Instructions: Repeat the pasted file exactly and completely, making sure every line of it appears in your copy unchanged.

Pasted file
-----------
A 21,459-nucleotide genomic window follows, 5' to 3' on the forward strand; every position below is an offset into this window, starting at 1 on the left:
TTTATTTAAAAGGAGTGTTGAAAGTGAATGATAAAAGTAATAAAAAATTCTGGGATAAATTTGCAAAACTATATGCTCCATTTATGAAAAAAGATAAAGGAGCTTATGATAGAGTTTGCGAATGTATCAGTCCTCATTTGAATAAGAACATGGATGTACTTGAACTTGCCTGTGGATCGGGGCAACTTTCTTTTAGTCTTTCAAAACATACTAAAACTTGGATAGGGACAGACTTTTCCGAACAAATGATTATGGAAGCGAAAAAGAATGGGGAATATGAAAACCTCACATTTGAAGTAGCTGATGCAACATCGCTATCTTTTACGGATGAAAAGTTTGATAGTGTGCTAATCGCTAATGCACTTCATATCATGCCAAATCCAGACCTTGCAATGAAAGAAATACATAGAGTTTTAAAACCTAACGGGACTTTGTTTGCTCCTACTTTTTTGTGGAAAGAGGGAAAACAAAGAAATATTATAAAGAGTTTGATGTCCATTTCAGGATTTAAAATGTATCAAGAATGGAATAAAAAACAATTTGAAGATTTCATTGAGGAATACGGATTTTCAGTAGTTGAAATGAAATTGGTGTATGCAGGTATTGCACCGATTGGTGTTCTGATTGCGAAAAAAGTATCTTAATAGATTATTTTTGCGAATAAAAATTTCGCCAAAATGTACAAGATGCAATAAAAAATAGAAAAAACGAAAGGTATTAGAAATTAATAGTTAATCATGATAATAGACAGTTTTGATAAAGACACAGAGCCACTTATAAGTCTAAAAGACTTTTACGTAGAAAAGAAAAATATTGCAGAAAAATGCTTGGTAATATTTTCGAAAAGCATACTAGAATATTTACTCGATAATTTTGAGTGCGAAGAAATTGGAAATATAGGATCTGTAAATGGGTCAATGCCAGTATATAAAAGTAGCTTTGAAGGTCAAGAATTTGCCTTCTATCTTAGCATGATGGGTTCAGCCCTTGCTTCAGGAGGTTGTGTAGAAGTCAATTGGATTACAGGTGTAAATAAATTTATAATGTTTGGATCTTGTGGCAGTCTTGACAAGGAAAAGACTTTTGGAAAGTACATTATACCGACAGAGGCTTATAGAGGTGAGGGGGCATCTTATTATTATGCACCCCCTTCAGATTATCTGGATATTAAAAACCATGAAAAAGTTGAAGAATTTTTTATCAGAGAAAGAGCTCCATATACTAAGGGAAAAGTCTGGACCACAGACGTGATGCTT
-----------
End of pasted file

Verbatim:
A 21,459-nucleotide genomic window follows, 5' to 3' on the forward strand; every position below is an offset into this window, starting at 1 on the left:
TTTATTTAAAAGGAGTGTTGAAAGTGAATGATAAAAGTAATAAAAAATTCTGGGATAAATTTGCAAAACTATATGCTCCATTTATGAAAAAAGATAAAGGAGCTTATGATAGAGTTTGCGAATGTATCAGTCCTCATTTGAATAAGAACATGGATGTACTTGAACTTGCCTGTGGATCGGGGCAACTTTCTTTTAGTCTTTCAAAACATACTAAAACTTGGATAGGGACAGACTTTTCCGAACAAATGATTATGGAAGCGAAAAAGAATGGGGAATATGAAAACCTCACATTTGAAGTAGCTGATGCAACATCGCTATCTTTTACGGATGAAAAGTTTGATAGTGTGCTAATCGCTAATGCACTTCATATCATGCCAAATCCAGACCTTGCAATGAAAGAAATACATAGAGTTTTAAAACCTAACGGGACTTTGTTTGCTCCTACTTTTTTGTGGAAAGAGGGAAAACAAAGAAATATTATAAAGAGTTTGATGTCCATTTCAGGATTTAAAATGTATCAAGAATGGAATAAAAAACAATTTGAAGATTTCATTGAGGAATACGGATTTTCAGTAGTTGAAATGAAATTGGTGTATGCAGGTATTGCACCGATTGGTGTTCTGATTGCGAAAAAAGTATCTTAATAGATTATTTTTGCGAATAAAAATTTCGCCAAAATGTACAAGATGCAATAAAAAATAGAAAAAACGAAAGGTATTAGAAATTAATAGTTAATCATGATAATAGACAGTTTTGATAAAGACACAGAGCCACTTATAAGTCTAAAAGACTTTTACGTAGAAAAGAAAAATATTGCAGAAAAATGCTTGGTAATATTTTCGAAAAGCATACTAGAATATTTACTCGATAATTTTGAGTGCGAAGAAATTGGAAATATAGGATCTGTAAATGGGTCAATGCCAGTATATAAAAGTAGCTTTGAAGGTCAAGAATTTGCCTTCTATCTTAGCATGATGGGTTCAGCCCTTGCTTCAGGAGGTTGTGTAGAAGTCAATTGGATTACAGGTGTAAATAAATTTATAATGTTTGGATCTTGTGGCAGTCTTGACAAGGAAAAGACTTTTGGAAAGTACATTATACCGACAGAGGCTTATAGAGGTGAGGGGGCATCTTATTATTATGCACCCCCTTCAGATTATCTGGATATTAAAAACCATGAAAAAGTTGAAGAATTTTTTATCAGAGAAAGAGCTCCATATACTAAGGGAAAAGTCTGGACCACAGACGTGATGCTT